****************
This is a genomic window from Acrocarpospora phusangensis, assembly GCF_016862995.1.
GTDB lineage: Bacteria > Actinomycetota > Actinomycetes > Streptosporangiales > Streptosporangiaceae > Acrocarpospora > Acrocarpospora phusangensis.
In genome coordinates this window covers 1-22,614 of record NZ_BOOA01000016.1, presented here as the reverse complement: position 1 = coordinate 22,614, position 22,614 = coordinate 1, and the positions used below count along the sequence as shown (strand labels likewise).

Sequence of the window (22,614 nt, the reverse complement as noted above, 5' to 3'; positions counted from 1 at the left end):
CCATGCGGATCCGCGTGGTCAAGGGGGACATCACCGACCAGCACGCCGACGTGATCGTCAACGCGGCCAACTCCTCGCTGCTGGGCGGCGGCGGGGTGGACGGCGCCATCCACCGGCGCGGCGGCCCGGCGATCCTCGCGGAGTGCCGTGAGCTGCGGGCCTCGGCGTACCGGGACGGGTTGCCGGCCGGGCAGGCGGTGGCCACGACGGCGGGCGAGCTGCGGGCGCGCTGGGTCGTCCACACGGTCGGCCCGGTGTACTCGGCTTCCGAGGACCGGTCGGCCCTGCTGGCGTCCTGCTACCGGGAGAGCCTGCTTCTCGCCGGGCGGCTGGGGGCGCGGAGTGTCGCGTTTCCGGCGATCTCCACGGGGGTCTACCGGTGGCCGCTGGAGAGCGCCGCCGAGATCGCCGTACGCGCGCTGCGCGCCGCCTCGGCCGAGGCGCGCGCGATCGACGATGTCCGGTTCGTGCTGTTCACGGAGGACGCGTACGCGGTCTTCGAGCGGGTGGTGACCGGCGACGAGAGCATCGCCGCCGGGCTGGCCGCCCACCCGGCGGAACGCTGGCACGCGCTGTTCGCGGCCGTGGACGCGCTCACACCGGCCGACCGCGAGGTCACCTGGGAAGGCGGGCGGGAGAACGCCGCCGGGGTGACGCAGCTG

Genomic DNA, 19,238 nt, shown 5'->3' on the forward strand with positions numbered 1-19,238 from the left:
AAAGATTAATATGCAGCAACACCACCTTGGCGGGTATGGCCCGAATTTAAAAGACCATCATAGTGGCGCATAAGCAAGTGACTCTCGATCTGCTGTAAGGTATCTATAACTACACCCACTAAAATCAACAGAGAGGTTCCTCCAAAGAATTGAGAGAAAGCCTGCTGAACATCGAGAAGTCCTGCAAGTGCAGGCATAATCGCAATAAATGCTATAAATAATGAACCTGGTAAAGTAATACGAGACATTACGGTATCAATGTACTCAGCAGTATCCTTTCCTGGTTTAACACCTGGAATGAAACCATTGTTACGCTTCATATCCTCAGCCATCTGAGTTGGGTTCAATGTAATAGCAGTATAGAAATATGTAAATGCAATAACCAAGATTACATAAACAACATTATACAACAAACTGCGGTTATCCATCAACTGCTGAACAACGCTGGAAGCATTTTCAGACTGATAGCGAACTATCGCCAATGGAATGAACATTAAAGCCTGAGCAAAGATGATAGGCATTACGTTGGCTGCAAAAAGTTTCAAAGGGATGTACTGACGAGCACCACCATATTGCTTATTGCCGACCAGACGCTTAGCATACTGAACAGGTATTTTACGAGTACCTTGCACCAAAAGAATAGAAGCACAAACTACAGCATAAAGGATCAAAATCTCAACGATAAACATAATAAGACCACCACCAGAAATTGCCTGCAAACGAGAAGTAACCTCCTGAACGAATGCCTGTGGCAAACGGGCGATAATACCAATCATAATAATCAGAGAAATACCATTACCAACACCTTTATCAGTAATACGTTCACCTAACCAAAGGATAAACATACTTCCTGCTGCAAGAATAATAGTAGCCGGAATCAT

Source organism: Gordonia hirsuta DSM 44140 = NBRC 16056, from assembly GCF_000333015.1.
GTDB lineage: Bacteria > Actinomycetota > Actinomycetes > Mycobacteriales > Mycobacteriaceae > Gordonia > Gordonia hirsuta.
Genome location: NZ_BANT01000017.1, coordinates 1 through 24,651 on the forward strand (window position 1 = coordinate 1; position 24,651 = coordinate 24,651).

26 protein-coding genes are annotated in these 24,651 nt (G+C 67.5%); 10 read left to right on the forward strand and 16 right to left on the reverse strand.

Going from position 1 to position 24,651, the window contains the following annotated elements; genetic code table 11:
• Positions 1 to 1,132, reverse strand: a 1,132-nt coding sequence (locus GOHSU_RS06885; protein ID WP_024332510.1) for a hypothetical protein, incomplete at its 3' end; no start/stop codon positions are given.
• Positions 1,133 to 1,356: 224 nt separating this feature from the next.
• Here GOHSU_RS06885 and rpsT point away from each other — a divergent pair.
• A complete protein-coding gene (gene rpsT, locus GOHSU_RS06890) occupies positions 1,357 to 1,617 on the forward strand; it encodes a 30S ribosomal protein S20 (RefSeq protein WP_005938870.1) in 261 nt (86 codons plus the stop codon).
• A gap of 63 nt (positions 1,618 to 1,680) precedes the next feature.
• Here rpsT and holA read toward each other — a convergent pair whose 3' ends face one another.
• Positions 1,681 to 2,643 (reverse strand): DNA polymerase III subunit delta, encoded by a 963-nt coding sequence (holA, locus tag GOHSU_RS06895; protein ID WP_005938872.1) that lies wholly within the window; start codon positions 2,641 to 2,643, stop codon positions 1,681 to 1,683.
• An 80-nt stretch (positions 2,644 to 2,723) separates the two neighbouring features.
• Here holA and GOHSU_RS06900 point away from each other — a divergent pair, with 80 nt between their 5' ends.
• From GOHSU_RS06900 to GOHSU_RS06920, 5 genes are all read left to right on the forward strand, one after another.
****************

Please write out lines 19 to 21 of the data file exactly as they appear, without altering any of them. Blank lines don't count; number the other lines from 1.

• Positions 1,681 to 2,643 (reverse strand): DNA polymerase III subunit delta, encoded by a 963-nt coding sequence (holA, locus tag GOHSU_RS06895; protein ID WP_005938872.1) that lies wholly within the window; start codon positions 2,641 to 2,643, stop codon positions 1,681 to 1,683.
• An 80-nt stretch (positions 2,644 to 2,723) separates the two neighbouring features.
• Here holA and GOHSU_RS06900 point away from each other — a divergent pair, with 80 nt between their 5' ends.